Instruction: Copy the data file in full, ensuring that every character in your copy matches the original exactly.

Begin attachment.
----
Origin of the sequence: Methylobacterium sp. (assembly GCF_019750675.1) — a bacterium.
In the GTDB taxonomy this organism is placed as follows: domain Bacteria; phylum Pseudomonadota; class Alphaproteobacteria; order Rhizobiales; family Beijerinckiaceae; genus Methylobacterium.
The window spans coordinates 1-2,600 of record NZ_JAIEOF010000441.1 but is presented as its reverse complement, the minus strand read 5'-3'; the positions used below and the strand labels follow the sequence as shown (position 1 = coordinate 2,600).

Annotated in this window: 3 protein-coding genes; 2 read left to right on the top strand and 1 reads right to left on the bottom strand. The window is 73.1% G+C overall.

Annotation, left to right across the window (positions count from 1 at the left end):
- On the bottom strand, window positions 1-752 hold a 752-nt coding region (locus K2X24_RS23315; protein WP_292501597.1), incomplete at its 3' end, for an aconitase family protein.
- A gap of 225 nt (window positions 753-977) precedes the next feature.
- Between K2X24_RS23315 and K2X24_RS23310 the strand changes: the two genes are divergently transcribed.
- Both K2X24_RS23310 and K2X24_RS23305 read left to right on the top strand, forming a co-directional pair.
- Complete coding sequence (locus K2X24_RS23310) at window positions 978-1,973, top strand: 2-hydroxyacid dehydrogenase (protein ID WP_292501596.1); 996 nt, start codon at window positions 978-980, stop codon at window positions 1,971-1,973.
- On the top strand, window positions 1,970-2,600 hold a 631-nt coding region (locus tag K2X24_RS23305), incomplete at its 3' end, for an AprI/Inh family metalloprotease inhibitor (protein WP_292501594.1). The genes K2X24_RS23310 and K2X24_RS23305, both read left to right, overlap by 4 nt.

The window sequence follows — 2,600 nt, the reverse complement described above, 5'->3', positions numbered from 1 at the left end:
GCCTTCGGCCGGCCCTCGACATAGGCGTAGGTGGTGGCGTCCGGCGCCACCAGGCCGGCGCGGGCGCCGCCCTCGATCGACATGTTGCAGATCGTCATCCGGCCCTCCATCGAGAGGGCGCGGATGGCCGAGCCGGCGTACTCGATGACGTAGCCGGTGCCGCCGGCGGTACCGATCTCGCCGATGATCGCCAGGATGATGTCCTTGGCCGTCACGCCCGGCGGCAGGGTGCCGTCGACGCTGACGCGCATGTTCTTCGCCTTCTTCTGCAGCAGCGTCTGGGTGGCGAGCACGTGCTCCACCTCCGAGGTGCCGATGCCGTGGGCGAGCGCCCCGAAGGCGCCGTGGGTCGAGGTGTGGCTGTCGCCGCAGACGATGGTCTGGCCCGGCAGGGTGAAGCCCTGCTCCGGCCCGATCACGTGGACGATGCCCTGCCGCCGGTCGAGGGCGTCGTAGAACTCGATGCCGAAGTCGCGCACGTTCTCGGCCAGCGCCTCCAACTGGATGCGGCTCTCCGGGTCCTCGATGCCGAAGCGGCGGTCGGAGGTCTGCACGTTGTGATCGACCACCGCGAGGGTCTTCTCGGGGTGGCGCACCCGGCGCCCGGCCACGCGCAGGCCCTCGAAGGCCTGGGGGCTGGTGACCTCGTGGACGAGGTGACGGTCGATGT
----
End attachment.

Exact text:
Origin of the sequence: Methylobacterium sp. (assembly GCF_019750675.1) — a bacterium.
In the GTDB taxonomy this organism is placed as follows: domain Bacteria; phylum Pseudomonadota; class Alphaproteobacteria; order Rhizobiales; family Beijerinckiaceae; genus Methylobacterium.
The window spans coordinates 1-2,600 of record NZ_JAIEOF010000441.1 but is presented as its reverse complement, the minus strand read 5'-3'; the positions used below and the strand labels follow the sequence as shown (position 1 = coordinate 2,600).

Annotated in this window: 3 protein-coding genes; 2 read left to right on the top strand and 1 reads right to left on the bottom strand. The window is 73.1% G+C overall.

Annotation, left to right across the window (positions count from 1 at the left end):
- On the bottom strand, window positions 1-752 hold a 752-nt coding region (locus K2X24_RS23315; protein WP_292501597.1), incomplete at its 3' end, for an aconitase family protein.
- A gap of 225 nt (window positions 753-977) precedes the next feature.
- Between K2X24_RS23315 and K2X24_RS23310 the strand changes: the two genes are divergently transcribed.
- Both K2X24_RS23310 and K2X24_RS23305 read left to right on the top strand, forming a co-directional pair.
- Complete coding sequence (locus K2X24_RS23310) at window positions 978-1,973, top strand: 2-hydroxyacid dehydrogenase (protein ID WP_292501596.1); 996 nt, start codon at window positions 978-980, stop codon at window positions 1,971-1,973.
- On the top strand, window positions 1,970-2,600 hold a 631-nt coding region (locus tag K2X24_RS23305), incomplete at its 3' end, for an AprI/Inh family metalloprotease inhibitor (protein WP_292501594.1). The genes K2X24_RS23310 and K2X24_RS23305, both read left to right, overlap by 4 nt.

The window sequence follows — 2,600 nt, the reverse complement described above, 5'->3', positions numbered from 1 at the left end:
GCCTTCGGCCGGCCCTCGACATAGGCGTAGGTGGTGGCGTCCGGCGCCACCAGGCCGGCGCGGGCGCCGCCCTCGATCGACATGTTGCAGATCGTCATCCGGCCCTCCATCGAGAGGGCGCGGATGGCCGAGCCGGCGTACTCGATGACGTAGCCGGTGCCGCCGGCGGTACCGATCTCGCCGATGATCGCCAGGATGATGTCCTTGGCCGTCACGCCCGGCGGCAGGGTGCCGTCGACGCTGACGCGCATGTTCTTCGCCTTCTTCTGCAGCAGCGTCTGGGTGGCGAGCACGTGCTCCACCTCCGAGGTGCCGATGCCGTGGGCGAGCGCCCCGAAGGCGCCGTGGGTCGAGGTGTGGCTGTCGCCGCAGACGATGGTCTGGCCCGGCAGGGTGAAGCCCTGCTCCGGCCCGATCACGTGGACGATGCCCTGCCGCCGGTCGAGGGCGTCGTAGAACTCGATGCCGAAGTCGCGCACGTTCTCGGCCAGCGCCTCCAACTGGATGCGGCTCTCCGGGTCCTCGATGCCGAAGCGGCGGTCGGAGGTCTGCACGTTGTGATCGACCACCGCGAGGGTCTTCTCGGGGTGGCGCACCCGGCGCCCGGCCACGCGCAGGCCCTCGAAGGCCTGGGGGCTGGTGACCTCGTGGACGAGGTGACGGTCGATGT